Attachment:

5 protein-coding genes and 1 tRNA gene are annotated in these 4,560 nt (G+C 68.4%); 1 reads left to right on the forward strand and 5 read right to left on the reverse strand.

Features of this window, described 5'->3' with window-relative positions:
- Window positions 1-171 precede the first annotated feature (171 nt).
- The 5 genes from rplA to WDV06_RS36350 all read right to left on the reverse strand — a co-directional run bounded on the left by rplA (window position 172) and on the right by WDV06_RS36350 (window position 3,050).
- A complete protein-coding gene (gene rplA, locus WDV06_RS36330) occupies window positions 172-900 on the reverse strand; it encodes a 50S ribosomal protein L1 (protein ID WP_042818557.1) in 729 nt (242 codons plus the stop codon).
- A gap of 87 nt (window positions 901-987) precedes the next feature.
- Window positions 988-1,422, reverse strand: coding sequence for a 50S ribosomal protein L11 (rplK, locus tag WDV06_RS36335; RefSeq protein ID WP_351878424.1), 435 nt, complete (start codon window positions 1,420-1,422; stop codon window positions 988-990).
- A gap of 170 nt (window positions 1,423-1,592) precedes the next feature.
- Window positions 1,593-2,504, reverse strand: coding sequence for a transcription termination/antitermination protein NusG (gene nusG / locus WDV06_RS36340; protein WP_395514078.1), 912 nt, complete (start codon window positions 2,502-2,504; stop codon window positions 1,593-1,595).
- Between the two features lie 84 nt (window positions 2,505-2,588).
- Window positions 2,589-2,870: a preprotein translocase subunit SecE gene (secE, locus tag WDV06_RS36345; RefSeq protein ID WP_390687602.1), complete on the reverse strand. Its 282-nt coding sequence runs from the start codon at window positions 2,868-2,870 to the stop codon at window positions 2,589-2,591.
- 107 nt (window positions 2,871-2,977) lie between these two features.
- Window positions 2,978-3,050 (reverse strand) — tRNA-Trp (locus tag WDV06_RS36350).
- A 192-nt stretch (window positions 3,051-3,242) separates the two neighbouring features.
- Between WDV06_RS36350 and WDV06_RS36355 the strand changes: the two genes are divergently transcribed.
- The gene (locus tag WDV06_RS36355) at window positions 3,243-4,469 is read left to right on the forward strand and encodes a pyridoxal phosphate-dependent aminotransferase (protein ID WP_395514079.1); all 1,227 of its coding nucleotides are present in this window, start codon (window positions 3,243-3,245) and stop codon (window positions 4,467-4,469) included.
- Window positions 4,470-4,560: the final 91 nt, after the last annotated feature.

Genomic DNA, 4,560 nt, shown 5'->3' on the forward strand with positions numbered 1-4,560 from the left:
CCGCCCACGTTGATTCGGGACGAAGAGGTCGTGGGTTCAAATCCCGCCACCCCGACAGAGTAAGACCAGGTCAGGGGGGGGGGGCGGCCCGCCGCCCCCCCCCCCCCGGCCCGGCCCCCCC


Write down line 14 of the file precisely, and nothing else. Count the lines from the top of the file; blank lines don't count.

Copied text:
- A 192-nt stretch (window positions 3,051-3,242) separates the two neighbouring features.